We are in our nature a greedy people. Why would I think that? Because we consistently make greedy choices in those situations that allow us to act naturally. Circumstances come to the stew pot of our lives and stir up what’s really in us. While pride, selfishness, hatred, and immorality too often come to the surface, chief among them is greed: we want what we want, and we want more than we have.

Again, for some the soup spoon of circumstance brings love, generosity, and patient humility to the top. These men and women (and even some children) give without regard to getting. They give because they’ve permitted God to put something of His love into their hearts. It’s these folks who really get Christmas, not those trying to get the best bargains at the store.

If anything (including shopping) is capable of stripping away from us kindness, patience, ethics, honesty, and love, we have a serious spiritual problem. Think of even the “small ways” that our “true selves” are revealed if we’re racing without regard for others to be first in the checkout line or pull in front of someone else to get the closest parking spot to the door. Are such behaviors and attitudes truly becoming to the children of God and the Savior Whom we represent to the world? I think not.

Besides, those who learn best how to give are also the ones who really get the most from this season of celebration. They’re the ones who really have the most to celebrate: the love of the Son of God Who came to give His life is not just Savior, but Lord of their hearts as well.

Keep Christ in Christmas indeed! But remember that to keep Him in Christmas, you must also keep your heart in His hand!

The Christmas season is a celebration of God’s Son’s first advent into the world. He came as a Servant so that we might have eternal life and, in turn, become servants of God as well.  As He has come to serve us by saving us from our sin, let us now each one go and serve others by following His example and putting them before ourselves.

Copyright © Thom Mollohan

Hope Spent Well

Christmas is doubtlessly a busy season for most of us. It can be overwhelmingly full of the chores of shopping for gifts, cooking for family get-togethers, and decorating our trees. Not that it’s all bad, mind you. We love the excitement and expectancy of the season as we sing our Christmas carols, hang our Christmas lights, and send out our Christmas cards all while we wait for the fun of receiving our gifts and enjoy (hopefully) the giving of them.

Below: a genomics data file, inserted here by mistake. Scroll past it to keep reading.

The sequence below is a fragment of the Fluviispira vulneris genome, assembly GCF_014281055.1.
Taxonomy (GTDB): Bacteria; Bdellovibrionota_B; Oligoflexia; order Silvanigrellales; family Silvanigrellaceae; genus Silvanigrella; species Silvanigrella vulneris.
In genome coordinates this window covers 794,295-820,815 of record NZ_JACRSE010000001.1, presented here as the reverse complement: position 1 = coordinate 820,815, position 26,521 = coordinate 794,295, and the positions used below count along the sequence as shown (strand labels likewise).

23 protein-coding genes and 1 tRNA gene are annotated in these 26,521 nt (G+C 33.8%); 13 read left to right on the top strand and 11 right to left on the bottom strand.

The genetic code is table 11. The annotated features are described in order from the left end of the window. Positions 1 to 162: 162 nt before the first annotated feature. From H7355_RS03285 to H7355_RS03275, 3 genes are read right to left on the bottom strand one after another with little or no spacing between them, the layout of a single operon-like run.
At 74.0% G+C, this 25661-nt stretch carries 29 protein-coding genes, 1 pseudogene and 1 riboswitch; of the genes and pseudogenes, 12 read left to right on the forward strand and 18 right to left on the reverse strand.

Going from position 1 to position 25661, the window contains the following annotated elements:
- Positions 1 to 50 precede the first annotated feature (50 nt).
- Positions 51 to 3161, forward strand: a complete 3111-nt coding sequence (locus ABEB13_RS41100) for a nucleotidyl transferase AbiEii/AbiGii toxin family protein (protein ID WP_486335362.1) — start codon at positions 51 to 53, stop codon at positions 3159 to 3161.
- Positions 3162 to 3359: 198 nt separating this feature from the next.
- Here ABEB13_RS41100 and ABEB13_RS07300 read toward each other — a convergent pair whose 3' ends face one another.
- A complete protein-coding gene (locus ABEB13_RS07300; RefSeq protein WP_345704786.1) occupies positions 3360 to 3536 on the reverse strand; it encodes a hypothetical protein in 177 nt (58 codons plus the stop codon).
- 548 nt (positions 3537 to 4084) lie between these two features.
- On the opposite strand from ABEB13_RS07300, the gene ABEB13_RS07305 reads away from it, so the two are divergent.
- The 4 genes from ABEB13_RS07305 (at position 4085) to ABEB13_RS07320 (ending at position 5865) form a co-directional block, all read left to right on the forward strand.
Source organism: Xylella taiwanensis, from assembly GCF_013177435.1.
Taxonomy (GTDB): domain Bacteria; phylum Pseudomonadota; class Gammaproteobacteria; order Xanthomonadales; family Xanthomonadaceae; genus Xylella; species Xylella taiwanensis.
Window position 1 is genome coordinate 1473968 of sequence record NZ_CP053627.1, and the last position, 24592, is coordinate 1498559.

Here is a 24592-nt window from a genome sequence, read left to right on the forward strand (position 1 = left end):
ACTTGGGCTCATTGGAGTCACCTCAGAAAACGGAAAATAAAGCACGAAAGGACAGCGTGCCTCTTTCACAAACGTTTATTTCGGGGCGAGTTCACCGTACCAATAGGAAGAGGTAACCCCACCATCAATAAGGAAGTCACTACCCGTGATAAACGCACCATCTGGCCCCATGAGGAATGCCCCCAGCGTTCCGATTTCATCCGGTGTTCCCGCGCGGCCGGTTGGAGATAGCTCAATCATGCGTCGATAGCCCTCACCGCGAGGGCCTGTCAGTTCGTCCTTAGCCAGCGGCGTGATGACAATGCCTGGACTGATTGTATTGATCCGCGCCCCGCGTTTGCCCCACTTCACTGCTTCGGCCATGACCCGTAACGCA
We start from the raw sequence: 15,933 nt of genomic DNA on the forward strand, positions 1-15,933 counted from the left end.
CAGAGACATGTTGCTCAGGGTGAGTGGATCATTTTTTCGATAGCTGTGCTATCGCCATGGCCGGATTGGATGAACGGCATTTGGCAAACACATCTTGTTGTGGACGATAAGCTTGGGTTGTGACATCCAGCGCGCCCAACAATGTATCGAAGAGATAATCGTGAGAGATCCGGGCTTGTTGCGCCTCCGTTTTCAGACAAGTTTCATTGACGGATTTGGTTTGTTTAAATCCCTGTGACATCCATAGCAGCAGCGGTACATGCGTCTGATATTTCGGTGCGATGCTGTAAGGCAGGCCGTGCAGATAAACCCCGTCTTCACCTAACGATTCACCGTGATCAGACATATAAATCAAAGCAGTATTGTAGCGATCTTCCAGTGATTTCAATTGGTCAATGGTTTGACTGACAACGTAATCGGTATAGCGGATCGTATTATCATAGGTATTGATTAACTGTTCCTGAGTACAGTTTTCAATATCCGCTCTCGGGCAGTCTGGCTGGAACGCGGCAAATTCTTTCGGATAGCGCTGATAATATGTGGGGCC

But perhaps what we love best about this time of year is the rekindling of hope in our hearts like a cold and dark fireplace suddenly springing to new life when a small and hidden ember bursts into a cheery blaze that once again warms a home.

Perhaps what we love best about this time of year is the rekindling of hope in our hearts like a cold and dark fireplace suddenly springing to new life.

Perhaps what we love best about this time of year is the rekindling of hope in our hearts like a cold and dark fireplace suddenly springing to new life.

Hope is an essential ingredient for life, its sweet savor making bearable and even pleasurable a dining table set with circumstances that we would otherwise find unappealing and even revolting. Without hope, peace is an illusion, joy is hollow, and faith is empty. Hopelessness can be a spectral wraith haunting not only our dreams but also our waking moments, draining our labors of purpose and our suffering of meaning.

It is probably obvious that hopelessness is rampant today. It not only wounds and wears upon those who have been overcome by sickness of body, but also men and women who are sound in body, but are afflicted with illnesses in hearts and minds that others cannot see. Hopelessness not only holds drug addicts in its ruthless and merciless grip, but also successful business people who have come to realize that they have acquired plenty of material benefits but have not acquired any lasting fulfillment from them. Hopelessness not only torments victims of years of cycles of abuse, but also those who themselves possess power and prestige but have found such baubles to be pointless in affecting change in lasting and meaningful ways.

Hope is something we desperately need, but so rarely find and sustain in the dark watches of winter and in the long seasons of trials of this life. It is like the hoped for oasis in a sprawling desert after finding only mirages along the way. Hope is essential to every one of us no matter who we are or where we’ve been. But ironically everyone who is now tortured by the pangs of hopelessness once actually had hope… but such hope was placed in the wrong things.